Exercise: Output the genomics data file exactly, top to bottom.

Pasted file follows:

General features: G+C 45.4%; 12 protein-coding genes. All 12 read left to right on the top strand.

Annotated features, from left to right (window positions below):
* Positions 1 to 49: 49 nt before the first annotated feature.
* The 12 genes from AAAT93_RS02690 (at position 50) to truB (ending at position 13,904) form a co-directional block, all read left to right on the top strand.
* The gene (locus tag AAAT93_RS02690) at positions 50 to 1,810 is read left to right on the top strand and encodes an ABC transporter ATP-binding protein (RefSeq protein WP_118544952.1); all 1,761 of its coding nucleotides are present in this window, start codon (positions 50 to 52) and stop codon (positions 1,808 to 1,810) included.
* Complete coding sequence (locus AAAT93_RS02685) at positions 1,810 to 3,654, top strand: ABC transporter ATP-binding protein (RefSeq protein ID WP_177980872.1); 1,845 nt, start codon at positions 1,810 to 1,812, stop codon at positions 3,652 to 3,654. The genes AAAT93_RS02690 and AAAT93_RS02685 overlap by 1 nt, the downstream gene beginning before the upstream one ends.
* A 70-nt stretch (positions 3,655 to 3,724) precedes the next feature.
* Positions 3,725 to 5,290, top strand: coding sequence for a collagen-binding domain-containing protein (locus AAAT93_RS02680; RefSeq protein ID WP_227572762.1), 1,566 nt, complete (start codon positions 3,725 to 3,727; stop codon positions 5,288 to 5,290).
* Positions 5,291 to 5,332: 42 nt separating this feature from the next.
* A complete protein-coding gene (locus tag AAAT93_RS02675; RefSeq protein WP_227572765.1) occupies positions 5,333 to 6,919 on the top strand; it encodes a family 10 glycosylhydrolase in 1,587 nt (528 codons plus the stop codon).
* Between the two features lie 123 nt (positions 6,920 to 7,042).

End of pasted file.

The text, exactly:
General features: G+C 45.4%; 12 protein-coding genes. All 12 read left to right on the top strand.

Annotated features, from left to right (window positions below):
* Positions 1 to 49: 49 nt before the first annotated feature.
* The 12 genes from AAAT93_RS02690 (at position 50) to truB (ending at position 13,904) form a co-directional block, all read left to right on the top strand.
* The gene (locus tag AAAT93_RS02690) at positions 50 to 1,810 is read left to right on the top strand and encodes an ABC transporter ATP-binding protein (RefSeq protein WP_118544952.1); all 1,761 of its coding nucleotides are present in this window, start codon (positions 50 to 52) and stop codon (positions 1,808 to 1,810) included.
* Complete coding sequence (locus AAAT93_RS02685) at positions 1,810 to 3,654, top strand: ABC transporter ATP-binding protein (RefSeq protein ID WP_177980872.1); 1,845 nt, start codon at positions 1,810 to 1,812, stop codon at positions 3,652 to 3,654. The genes AAAT93_RS02690 and AAAT93_RS02685 overlap by 1 nt, the downstream gene beginning before the upstream one ends.
* A 70-nt stretch (positions 3,655 to 3,724) precedes the next feature.
* Positions 3,725 to 5,290, top strand: coding sequence for a collagen-binding domain-containing protein (locus AAAT93_RS02680; RefSeq protein ID WP_227572762.1), 1,566 nt, complete (start codon positions 3,725 to 3,727; stop codon positions 5,288 to 5,290).
* Positions 5,291 to 5,332: 42 nt separating this feature from the next.
* A complete protein-coding gene (locus tag AAAT93_RS02675; RefSeq protein WP_227572765.1) occupies positions 5,333 to 6,919 on the top strand; it encodes a family 10 glycosylhydrolase in 1,587 nt (528 codons plus the stop codon).
* Between the two features lie 123 nt (positions 6,920 to 7,042).